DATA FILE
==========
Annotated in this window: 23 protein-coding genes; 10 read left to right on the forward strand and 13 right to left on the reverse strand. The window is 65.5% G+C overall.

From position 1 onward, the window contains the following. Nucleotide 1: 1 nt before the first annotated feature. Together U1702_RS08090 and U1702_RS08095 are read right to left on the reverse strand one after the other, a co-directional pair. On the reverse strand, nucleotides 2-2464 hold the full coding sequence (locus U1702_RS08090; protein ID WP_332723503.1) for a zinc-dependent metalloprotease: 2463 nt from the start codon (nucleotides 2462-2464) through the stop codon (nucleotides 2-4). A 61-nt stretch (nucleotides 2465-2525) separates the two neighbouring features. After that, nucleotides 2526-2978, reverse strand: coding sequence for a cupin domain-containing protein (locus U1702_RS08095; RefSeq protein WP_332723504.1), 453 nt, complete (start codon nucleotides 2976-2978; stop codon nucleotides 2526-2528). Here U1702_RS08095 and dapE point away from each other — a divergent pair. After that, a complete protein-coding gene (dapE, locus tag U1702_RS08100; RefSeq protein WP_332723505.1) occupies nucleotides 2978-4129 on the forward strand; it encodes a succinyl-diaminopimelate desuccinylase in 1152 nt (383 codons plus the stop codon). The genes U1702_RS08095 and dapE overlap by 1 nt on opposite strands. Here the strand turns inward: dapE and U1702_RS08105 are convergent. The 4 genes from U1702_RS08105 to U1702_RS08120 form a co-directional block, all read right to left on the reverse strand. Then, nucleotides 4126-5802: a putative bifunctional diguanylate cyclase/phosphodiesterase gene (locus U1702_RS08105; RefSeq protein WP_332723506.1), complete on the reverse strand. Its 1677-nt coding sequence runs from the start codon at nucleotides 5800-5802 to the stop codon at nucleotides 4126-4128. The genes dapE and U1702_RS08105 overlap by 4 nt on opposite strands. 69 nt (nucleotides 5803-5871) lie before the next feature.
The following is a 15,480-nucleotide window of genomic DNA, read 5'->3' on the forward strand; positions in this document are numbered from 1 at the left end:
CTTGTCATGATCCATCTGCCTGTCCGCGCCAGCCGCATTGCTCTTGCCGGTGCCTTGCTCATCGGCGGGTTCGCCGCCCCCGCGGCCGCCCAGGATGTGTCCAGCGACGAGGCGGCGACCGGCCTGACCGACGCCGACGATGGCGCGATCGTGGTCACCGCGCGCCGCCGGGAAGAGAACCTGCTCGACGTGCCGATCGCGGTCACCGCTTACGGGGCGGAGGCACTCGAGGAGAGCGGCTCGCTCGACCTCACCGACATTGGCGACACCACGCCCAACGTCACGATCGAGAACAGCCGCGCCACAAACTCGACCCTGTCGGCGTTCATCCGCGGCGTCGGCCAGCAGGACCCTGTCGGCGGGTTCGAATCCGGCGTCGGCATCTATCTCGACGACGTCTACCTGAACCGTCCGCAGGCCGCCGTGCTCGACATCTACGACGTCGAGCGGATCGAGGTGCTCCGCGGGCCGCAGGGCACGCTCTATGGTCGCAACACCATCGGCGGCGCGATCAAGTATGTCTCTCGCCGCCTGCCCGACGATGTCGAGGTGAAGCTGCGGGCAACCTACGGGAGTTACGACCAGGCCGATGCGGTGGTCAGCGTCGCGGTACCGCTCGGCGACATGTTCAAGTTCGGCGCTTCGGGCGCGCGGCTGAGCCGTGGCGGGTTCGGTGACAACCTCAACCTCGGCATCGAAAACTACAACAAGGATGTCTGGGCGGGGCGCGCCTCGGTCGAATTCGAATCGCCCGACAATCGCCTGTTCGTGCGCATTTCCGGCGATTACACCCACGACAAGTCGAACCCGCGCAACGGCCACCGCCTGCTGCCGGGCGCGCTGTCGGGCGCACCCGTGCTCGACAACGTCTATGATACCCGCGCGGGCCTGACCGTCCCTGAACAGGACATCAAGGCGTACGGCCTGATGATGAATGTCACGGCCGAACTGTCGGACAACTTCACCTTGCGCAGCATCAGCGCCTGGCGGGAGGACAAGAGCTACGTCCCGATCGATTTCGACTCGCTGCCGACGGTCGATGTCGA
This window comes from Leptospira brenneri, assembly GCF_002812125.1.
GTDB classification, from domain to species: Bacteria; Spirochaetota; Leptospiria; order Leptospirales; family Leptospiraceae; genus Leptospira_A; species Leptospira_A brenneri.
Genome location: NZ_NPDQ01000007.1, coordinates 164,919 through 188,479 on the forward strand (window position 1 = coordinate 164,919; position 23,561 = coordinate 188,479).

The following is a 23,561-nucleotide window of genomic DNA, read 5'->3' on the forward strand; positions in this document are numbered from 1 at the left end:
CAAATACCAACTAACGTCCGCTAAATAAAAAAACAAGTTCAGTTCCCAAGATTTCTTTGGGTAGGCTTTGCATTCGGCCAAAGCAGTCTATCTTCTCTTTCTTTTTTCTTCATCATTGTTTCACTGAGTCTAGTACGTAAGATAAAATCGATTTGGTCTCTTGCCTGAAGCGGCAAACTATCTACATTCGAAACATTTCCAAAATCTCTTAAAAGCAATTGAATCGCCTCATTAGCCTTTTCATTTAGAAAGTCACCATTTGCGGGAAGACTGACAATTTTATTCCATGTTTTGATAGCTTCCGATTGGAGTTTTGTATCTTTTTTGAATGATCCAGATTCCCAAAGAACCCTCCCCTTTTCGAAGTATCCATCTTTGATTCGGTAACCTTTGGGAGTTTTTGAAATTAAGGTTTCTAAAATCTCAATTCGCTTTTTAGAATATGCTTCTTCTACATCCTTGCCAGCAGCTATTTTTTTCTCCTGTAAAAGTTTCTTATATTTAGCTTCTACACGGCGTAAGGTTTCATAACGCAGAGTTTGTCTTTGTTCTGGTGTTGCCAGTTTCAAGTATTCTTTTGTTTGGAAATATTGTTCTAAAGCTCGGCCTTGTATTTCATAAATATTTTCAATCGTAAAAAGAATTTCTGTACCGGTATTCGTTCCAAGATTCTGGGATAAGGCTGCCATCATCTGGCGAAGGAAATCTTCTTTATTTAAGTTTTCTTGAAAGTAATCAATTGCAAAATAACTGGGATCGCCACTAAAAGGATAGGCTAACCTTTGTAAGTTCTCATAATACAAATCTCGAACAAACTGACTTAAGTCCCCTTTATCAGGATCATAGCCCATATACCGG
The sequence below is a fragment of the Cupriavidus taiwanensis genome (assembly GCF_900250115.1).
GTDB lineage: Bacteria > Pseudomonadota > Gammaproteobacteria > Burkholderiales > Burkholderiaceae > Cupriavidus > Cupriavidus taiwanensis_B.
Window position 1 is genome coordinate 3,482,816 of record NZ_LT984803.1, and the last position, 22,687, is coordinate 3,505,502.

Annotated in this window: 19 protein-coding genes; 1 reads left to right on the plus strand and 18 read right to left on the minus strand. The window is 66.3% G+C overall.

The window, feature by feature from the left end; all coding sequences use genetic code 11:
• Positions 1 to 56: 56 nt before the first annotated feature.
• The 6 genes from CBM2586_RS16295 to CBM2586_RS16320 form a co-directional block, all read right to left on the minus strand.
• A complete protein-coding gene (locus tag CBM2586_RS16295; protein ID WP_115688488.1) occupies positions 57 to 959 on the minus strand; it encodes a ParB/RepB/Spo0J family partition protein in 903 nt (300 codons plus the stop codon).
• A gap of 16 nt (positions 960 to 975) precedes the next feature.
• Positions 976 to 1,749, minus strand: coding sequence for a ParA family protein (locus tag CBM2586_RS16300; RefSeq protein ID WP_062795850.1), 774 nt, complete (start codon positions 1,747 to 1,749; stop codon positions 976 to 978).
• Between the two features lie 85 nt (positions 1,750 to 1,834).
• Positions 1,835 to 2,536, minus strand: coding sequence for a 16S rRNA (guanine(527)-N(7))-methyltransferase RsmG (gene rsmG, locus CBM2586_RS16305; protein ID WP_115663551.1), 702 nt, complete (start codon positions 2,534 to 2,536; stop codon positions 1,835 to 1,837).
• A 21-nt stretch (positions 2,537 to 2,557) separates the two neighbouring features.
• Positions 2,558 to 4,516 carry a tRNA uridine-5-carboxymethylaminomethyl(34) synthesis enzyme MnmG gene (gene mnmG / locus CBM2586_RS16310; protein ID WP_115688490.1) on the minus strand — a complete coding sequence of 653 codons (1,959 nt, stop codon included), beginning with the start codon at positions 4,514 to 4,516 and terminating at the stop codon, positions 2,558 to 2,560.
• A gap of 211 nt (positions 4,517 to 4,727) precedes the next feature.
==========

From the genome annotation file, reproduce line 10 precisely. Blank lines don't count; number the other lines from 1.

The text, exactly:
The sequence below is a fragment of the Cupriavidus taiwanensis genome (assembly GCF_900250115.1).